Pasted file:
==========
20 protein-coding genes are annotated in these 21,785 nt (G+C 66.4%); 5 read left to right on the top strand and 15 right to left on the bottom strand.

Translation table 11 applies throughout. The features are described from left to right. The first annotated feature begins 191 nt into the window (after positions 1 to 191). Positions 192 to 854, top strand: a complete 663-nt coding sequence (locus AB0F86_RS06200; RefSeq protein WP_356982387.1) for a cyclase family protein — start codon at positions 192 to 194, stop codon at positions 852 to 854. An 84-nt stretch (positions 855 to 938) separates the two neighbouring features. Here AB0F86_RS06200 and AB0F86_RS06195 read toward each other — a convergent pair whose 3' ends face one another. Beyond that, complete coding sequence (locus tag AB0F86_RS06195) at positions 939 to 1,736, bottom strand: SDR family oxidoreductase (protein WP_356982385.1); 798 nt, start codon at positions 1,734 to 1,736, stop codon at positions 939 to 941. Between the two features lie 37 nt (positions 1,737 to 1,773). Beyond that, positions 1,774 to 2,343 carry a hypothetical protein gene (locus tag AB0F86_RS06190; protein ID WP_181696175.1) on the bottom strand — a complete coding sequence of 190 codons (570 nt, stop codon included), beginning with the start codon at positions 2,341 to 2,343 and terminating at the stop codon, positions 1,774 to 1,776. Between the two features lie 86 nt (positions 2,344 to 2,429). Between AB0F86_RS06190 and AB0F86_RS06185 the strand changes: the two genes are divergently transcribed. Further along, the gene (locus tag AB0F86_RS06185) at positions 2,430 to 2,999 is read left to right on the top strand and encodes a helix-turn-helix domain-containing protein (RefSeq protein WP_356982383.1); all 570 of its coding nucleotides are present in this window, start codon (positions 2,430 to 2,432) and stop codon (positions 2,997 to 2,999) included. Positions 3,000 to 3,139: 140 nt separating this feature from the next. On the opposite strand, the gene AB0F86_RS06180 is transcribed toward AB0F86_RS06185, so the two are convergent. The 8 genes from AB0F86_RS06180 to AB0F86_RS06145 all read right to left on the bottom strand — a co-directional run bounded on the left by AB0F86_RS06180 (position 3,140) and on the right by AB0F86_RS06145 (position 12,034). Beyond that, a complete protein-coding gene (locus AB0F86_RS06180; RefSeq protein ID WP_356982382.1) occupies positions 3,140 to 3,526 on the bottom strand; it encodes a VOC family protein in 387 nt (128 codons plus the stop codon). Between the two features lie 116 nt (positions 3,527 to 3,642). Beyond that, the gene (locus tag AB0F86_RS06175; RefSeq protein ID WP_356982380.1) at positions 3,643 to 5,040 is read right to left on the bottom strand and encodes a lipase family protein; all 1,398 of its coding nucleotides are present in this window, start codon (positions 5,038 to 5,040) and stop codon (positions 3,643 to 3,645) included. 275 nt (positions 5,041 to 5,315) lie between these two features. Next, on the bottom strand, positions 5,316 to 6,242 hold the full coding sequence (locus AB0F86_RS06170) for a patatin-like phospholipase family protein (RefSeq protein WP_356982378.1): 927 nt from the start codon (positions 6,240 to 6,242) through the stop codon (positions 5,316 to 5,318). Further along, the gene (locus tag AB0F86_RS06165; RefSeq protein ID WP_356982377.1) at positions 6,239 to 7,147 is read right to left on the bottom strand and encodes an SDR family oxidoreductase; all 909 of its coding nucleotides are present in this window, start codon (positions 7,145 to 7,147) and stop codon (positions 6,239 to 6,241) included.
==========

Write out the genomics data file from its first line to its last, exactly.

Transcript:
20 protein-coding genes are annotated in these 21,785 nt (G+C 66.4%); 5 read left to right on the top strand and 15 right to left on the bottom strand.

Translation table 11 applies throughout. The features are described from left to right. The first annotated feature begins 191 nt into the window (after positions 1 to 191). Positions 192 to 854, top strand: a complete 663-nt coding sequence (locus AB0F86_RS06200; RefSeq protein WP_356982387.1) for a cyclase family protein — start codon at positions 192 to 194, stop codon at positions 852 to 854. An 84-nt stretch (positions 855 to 938) separates the two neighbouring features. Here AB0F86_RS06200 and AB0F86_RS06195 read toward each other — a convergent pair whose 3' ends face one another. Beyond that, complete coding sequence (locus tag AB0F86_RS06195) at positions 939 to 1,736, bottom strand: SDR family oxidoreductase (protein WP_356982385.1); 798 nt, start codon at positions 1,734 to 1,736, stop codon at positions 939 to 941. Between the two features lie 37 nt (positions 1,737 to 1,773). Beyond that, positions 1,774 to 2,343 carry a hypothetical protein gene (locus tag AB0F86_RS06190; protein ID WP_181696175.1) on the bottom strand — a complete coding sequence of 190 codons (570 nt, stop codon included), beginning with the start codon at positions 2,341 to 2,343 and terminating at the stop codon, positions 1,774 to 1,776. Between the two features lie 86 nt (positions 2,344 to 2,429). Between AB0F86_RS06190 and AB0F86_RS06185 the strand changes: the two genes are divergently transcribed. Further along, the gene (locus tag AB0F86_RS06185) at positions 2,430 to 2,999 is read left to right on the top strand and encodes a helix-turn-helix domain-containing protein (RefSeq protein WP_356982383.1); all 570 of its coding nucleotides are present in this window, start codon (positions 2,430 to 2,432) and stop codon (positions 2,997 to 2,999) included. Positions 3,000 to 3,139: 140 nt separating this feature from the next. On the opposite strand, the gene AB0F86_RS06180 is transcribed toward AB0F86_RS06185, so the two are convergent. The 8 genes from AB0F86_RS06180 to AB0F86_RS06145 all read right to left on the bottom strand — a co-directional run bounded on the left by AB0F86_RS06180 (position 3,140) and on the right by AB0F86_RS06145 (position 12,034). Beyond that, a complete protein-coding gene (locus AB0F86_RS06180; RefSeq protein ID WP_356982382.1) occupies positions 3,140 to 3,526 on the bottom strand; it encodes a VOC family protein in 387 nt (128 codons plus the stop codon). Between the two features lie 116 nt (positions 3,527 to 3,642). Beyond that, the gene (locus tag AB0F86_RS06175; RefSeq protein ID WP_356982380.1) at positions 3,643 to 5,040 is read right to left on the bottom strand and encodes a lipase family protein; all 1,398 of its coding nucleotides are present in this window, start codon (positions 5,038 to 5,040) and stop codon (positions 3,643 to 3,645) included. 275 nt (positions 5,041 to 5,315) lie between these two features. Next, on the bottom strand, positions 5,316 to 6,242 hold the full coding sequence (locus AB0F86_RS06170) for a patatin-like phospholipase family protein (RefSeq protein WP_356982378.1): 927 nt from the start codon (positions 6,240 to 6,242) through the stop codon (positions 5,316 to 5,318). Further along, the gene (locus tag AB0F86_RS06165; RefSeq protein ID WP_356982377.1) at positions 6,239 to 7,147 is read right to left on the bottom strand and encodes an SDR family oxidoreductase; all 909 of its coding nucleotides are present in this window, start codon (positions 7,145 to 7,147) and stop codon (positions 6,239 to 6,241) included.